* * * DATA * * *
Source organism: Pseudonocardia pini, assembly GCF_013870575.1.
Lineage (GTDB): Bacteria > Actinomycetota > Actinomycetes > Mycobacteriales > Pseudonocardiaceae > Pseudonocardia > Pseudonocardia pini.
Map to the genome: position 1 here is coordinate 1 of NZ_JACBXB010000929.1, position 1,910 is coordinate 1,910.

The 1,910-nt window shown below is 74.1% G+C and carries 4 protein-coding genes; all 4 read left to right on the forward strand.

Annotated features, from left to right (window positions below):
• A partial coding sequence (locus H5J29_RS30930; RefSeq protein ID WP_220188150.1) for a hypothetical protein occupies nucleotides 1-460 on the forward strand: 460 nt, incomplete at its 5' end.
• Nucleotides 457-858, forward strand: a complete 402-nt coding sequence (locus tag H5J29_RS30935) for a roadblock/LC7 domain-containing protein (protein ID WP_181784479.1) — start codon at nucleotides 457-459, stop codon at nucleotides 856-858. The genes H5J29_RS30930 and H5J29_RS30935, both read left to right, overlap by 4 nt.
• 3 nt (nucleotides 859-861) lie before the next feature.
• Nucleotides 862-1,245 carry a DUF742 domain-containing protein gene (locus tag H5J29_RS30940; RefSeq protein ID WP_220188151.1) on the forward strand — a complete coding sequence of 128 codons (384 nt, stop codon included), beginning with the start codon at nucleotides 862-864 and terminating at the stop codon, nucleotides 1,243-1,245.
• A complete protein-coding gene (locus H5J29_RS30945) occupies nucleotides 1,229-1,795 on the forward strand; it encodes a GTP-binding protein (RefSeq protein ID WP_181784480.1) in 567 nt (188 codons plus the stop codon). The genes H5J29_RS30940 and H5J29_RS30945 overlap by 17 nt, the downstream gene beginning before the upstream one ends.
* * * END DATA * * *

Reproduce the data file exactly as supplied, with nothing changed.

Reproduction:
Source organism: Pseudonocardia pini, assembly GCF_013870575.1.
Lineage (GTDB): Bacteria > Actinomycetota > Actinomycetes > Mycobacteriales > Pseudonocardiaceae > Pseudonocardia > Pseudonocardia pini.
Map to the genome: position 1 here is coordinate 1 of NZ_JACBXB010000929.1, position 1,910 is coordinate 1,910.

The 1,910-nt window shown below is 74.1% G+C and carries 4 protein-coding genes; all 4 read left to right on the forward strand.

Annotated features, from left to right (window positions below):
• A partial coding sequence (locus H5J29_RS30930; RefSeq protein ID WP_220188150.1) for a hypothetical protein occupies nucleotides 1-460 on the forward strand: 460 nt, incomplete at its 5' end.
• Nucleotides 457-858, forward strand: a complete 402-nt coding sequence (locus tag H5J29_RS30935) for a roadblock/LC7 domain-containing protein (protein ID WP_181784479.1) — start codon at nucleotides 457-459, stop codon at nucleotides 856-858. The genes H5J29_RS30930 and H5J29_RS30935, both read left to right, overlap by 4 nt.
• 3 nt (nucleotides 859-861) lie before the next feature.
• Nucleotides 862-1,245 carry a DUF742 domain-containing protein gene (locus tag H5J29_RS30940; RefSeq protein ID WP_220188151.1) on the forward strand — a complete coding sequence of 128 codons (384 nt, stop codon included), beginning with the start codon at nucleotides 862-864 and terminating at the stop codon, nucleotides 1,243-1,245.
• A complete protein-coding gene (locus H5J29_RS30945) occupies nucleotides 1,229-1,795 on the forward strand; it encodes a GTP-binding protein (RefSeq protein ID WP_181784480.1) in 567 nt (188 codons plus the stop codon). The genes H5J29_RS30940 and H5J29_RS30945 overlap by 17 nt, the downstream gene beginning before the upstream one ends.